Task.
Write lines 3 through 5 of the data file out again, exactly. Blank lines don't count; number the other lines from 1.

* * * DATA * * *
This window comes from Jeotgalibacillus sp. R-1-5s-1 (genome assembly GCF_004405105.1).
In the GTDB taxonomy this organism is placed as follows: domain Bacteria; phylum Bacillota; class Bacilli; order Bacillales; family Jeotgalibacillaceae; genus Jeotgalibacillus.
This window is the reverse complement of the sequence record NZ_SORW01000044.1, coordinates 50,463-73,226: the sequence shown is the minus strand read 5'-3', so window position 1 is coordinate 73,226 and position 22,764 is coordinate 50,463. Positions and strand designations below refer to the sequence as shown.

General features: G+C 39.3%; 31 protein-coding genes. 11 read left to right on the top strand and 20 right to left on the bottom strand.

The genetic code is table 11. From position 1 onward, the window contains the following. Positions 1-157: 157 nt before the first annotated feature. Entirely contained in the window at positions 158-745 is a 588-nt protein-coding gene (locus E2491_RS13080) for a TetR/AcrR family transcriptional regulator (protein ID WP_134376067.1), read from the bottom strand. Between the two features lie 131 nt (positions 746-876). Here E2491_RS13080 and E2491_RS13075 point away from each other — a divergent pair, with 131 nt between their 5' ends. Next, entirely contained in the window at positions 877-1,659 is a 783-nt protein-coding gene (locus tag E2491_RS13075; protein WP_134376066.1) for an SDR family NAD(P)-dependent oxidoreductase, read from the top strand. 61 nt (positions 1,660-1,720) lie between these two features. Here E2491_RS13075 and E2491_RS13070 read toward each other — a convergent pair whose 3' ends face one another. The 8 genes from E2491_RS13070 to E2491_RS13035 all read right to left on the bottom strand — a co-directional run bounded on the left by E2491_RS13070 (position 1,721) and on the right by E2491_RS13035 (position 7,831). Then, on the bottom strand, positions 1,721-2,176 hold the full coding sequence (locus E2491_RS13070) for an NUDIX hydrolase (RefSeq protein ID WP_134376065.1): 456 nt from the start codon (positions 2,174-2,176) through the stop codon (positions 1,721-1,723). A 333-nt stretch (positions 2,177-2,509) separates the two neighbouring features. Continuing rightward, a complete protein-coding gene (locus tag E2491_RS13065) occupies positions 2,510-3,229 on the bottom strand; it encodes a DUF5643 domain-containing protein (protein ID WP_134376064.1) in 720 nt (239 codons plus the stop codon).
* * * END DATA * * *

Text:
This window is the reverse complement of the sequence record NZ_SORW01000044.1, coordinates 50,463-73,226: the sequence shown is the minus strand read 5'-3', so window position 1 is coordinate 73,226 and position 22,764 is coordinate 50,463. Positions and strand designations below refer to the sequence as shown.

General features: G+C 39.3%; 31 protein-coding genes. 11 read left to right on the top strand and 20 right to left on the bottom strand.

The genetic code is table 11. From position 1 onward, the window contains the following. Positions 1-157: 157 nt before the first annotated feature. Entirely contained in the window at positions 158-745 is a 588-nt protein-coding gene (locus E2491_RS13080) for a TetR/AcrR family transcriptional regulator (protein ID WP_134376067.1), read from the bottom strand. Between the two features lie 131 nt (positions 746-876). Here E2491_RS13080 and E2491_RS13075 point away from each other — a divergent pair, with 131 nt between their 5' ends. Next, entirely contained in the window at positions 877-1,659 is a 783-nt protein-coding gene (locus tag E2491_RS13075; protein WP_134376066.1) for an SDR family NAD(P)-dependent oxidoreductase, read from the top strand. 61 nt (positions 1,660-1,720) lie between these two features. Here E2491_RS13075 and E2491_RS13070 read toward each other — a convergent pair whose 3' ends face one another. The 8 genes from E2491_RS13070 to E2491_RS13035 all read right to left on the bottom strand — a co-directional run bounded on the left by E2491_RS13070 (position 1,721) and on the right by E2491_RS13035 (position 7,831). Then, on the bottom strand, positions 1,721-2,176 hold the full coding sequence (locus E2491_RS13070) for an NUDIX hydrolase (RefSeq protein ID WP_134376065.1): 456 nt from the start codon (positions 2,174-2,176) through the stop codon (positions 1,721-1,723). A 333-nt stretch (positions 2,177-2,509) separates the two neighbouring features. Continuing rightward, a complete protein-coding gene (locus tag E2491_RS13065) occupies positions 2,510-3,229 on the bottom strand; it encodes a DUF5643 domain-containing protein (protein ID WP_134376064.1) in 720 nt (239 codons plus the stop codon).